Over at the handsomely redesigned Open Letters Monthly, yours truly weighs in on William T. Vollmann.
Recommended Listening: Margaret Atwood on her new novel – one of the most anticipated books of 2015, and the fall of realistic fiction. As she explains it, “when there’s perceived instability that’s happening you can’t write [a so-called realistic] novel and have people believe it.”
Dutch researchers are using moistened electrode caps to measure the brain waves, heart rate, galvanic skin response and facial expressions on an author and fifty of his readers. They hope to find patterns “that may help illuminate links between the way art is created and enjoyed, and possibly the nature of creativity itself.”
Out this week: Saint Mazie by Jami Attenberg; Muse by Jonathan Galassi; The Diver’s Clothes Lie Empty by Vendela Vida; Eight Hundred Grapes by Laura Dave; The Unfortunates by Sophie McManus; The Sunlit Night by Rebecca Dinerstein; A Head Full of Ghosts by Paul Tremblay; I’d Walk with My Friends If I Could Find Them by Jesse Goolsby; The Loved Ones by Mary-Beth Hughes; A History of Money by Alan Pauls; Land Where I Flee by Prajwal Parajuly; and Bitter Bronx by Jerome Charyn. For more on these and other new titles, check out our Great 2015 Book Preview.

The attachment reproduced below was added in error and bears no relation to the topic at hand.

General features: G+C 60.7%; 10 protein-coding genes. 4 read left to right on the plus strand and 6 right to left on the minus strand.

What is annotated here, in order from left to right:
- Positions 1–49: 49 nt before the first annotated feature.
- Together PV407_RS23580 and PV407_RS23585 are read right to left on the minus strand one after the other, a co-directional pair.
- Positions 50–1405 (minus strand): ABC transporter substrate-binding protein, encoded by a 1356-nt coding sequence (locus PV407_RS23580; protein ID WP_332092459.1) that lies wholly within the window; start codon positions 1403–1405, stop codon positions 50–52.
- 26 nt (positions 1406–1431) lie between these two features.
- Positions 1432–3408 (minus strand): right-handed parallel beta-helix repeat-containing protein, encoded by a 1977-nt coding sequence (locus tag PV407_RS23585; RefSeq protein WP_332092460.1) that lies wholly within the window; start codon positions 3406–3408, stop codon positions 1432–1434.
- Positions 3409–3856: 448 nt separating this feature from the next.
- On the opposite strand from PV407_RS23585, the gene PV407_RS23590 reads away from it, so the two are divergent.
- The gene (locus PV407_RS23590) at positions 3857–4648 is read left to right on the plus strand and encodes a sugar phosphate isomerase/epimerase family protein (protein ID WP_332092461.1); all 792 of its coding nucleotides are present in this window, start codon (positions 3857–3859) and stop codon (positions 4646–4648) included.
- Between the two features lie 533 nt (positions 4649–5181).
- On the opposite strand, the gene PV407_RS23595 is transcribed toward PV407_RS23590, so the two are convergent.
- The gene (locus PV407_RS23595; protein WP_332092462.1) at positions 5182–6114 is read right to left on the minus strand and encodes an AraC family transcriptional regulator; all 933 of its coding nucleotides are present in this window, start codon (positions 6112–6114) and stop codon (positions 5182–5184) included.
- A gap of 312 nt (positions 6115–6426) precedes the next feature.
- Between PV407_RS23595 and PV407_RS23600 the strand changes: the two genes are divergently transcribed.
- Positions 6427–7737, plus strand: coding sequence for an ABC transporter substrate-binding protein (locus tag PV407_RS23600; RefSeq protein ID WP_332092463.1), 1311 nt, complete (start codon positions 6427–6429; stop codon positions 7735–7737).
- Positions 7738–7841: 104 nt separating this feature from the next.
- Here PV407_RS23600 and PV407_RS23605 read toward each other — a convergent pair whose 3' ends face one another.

“Book reviews are another matter, because a bad review has the potential to be far more adversarial: one writer spending years on a book, one reviewer spending days reading it, and a lasting relationship being created between the two in print. Or, perhaps, a history between the two that lends the review a particular piquancy.” An exegesis of the good bad review.